What does it mean to eat well in the context of cancer prevention?
There are four key principles to follow:
1. EAT MORE PLANT FOODS
Fruit and vegetables are rich in fibre, vitamins, minerals, anti-oxidants and phytochemicals, all of which act in the body to help protect against cancer.
It is likely that these nutrients work in together, rather than individually, to reduce cancer risk.
Fruit and vegetables contain varying amounts and types of these nutrients, so variety is the key.
Fruit choices should include citrus, berries, and red, orange and yellow-coloured fruit.
A variety of vegetable types should be consumed, including cruciferous (e.g. broccoli), allium (e.g. onions, leeks), dark green leafy vegetables, and red, yellow and orange-coloured vegetables.
It is wise to eat both raw and healthfully cooked vegetables, as there are some cancer-fighting agents which are absorbed better from cooked fruit or vegetables.26,27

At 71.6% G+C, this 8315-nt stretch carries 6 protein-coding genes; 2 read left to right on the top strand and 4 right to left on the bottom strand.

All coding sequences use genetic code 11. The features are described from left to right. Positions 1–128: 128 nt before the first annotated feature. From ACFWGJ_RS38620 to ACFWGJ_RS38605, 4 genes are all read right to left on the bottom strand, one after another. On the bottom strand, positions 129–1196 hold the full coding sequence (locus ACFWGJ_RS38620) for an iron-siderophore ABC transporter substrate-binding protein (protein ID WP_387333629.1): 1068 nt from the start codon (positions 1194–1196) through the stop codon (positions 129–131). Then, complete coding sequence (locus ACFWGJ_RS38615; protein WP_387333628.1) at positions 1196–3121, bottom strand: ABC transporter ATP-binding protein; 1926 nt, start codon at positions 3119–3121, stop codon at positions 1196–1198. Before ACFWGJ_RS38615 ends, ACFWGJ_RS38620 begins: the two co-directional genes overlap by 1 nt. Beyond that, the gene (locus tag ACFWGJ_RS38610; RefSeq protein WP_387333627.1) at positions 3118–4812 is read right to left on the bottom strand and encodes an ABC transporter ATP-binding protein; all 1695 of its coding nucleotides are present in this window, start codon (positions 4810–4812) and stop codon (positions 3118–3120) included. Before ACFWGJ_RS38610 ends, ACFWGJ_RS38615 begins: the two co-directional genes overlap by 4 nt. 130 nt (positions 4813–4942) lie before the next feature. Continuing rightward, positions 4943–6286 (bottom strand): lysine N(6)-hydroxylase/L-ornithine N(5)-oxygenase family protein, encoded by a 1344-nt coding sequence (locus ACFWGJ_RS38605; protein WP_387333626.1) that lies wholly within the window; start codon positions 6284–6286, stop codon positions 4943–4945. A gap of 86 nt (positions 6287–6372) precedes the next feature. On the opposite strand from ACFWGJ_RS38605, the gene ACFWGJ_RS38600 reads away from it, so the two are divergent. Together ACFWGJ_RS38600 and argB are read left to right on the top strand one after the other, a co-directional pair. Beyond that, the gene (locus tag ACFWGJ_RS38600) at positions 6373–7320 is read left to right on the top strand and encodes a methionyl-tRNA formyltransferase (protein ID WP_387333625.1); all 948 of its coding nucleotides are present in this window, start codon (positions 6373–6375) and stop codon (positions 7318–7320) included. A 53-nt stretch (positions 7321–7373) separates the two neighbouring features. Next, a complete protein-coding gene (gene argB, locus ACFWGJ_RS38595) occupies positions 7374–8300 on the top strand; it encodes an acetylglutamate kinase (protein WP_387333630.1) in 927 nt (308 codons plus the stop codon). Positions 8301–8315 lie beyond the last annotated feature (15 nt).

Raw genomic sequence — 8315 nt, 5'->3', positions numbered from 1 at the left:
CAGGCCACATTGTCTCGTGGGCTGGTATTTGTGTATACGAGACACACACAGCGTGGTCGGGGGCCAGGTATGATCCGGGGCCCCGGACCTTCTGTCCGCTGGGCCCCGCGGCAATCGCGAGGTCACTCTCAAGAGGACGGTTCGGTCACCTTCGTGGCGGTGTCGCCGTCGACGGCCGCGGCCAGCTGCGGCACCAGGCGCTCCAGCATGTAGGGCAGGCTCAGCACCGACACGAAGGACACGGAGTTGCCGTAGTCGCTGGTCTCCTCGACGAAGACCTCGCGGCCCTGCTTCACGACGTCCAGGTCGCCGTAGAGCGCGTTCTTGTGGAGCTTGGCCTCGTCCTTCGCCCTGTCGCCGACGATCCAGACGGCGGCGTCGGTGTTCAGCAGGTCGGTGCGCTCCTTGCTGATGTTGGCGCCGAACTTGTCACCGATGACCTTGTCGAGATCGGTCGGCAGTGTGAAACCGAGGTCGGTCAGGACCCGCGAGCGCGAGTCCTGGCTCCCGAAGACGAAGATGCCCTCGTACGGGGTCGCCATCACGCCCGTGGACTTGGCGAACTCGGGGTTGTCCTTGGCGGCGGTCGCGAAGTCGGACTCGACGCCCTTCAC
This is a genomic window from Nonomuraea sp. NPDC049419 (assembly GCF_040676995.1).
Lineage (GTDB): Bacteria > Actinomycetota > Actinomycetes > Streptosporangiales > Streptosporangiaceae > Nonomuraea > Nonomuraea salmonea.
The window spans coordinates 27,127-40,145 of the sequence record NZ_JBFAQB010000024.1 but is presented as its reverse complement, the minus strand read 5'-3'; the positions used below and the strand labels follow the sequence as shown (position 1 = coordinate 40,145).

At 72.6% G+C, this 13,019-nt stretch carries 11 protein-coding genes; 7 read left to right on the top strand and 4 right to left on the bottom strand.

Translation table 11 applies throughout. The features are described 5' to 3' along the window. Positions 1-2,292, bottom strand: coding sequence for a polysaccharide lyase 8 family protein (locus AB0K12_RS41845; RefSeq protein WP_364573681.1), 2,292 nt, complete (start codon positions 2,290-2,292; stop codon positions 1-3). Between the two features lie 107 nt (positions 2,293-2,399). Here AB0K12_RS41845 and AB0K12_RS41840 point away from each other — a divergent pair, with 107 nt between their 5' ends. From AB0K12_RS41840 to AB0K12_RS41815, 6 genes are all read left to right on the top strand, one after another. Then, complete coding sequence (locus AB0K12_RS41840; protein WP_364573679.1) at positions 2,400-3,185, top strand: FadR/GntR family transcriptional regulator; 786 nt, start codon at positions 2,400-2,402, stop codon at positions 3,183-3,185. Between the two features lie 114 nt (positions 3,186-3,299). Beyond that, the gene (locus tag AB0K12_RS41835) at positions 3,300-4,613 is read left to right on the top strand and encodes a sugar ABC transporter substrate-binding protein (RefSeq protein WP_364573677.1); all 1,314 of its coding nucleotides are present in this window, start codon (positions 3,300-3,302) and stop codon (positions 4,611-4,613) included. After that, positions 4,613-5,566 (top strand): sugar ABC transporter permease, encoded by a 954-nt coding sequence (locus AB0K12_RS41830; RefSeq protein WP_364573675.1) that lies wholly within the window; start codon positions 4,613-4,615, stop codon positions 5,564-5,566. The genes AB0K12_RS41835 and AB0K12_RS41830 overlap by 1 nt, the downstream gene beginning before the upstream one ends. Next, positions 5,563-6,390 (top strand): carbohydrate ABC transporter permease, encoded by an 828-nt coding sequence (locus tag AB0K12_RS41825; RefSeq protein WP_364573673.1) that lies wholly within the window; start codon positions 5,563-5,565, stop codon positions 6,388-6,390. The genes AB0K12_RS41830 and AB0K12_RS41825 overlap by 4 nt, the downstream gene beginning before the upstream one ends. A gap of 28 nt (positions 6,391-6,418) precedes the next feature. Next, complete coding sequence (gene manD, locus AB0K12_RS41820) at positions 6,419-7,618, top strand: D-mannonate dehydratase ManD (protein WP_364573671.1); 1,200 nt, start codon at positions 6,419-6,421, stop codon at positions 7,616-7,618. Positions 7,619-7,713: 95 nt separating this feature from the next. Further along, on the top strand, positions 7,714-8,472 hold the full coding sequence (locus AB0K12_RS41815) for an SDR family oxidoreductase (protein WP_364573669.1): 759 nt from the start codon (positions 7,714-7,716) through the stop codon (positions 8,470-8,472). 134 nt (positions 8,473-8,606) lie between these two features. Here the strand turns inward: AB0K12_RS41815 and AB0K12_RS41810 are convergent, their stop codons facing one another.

Interestingly, some of the starch in whole, unprocessed plant foods is not digested by human enzymes and is instead fermented by bacteria in our large intestine.
The fatty acids produced by this bacterial action are important for bowel health and may protect against bowel cancer.28
The WCRF Expert Report recommended eating:
• at least five serves (400g) of vegetables and fruits every day
• unprocessed grains and/or legumes with every meal
• limited amounts of refined, starchy foods
According to the report, most diets that have cancer-protective agents are made up mostly of plant foods.5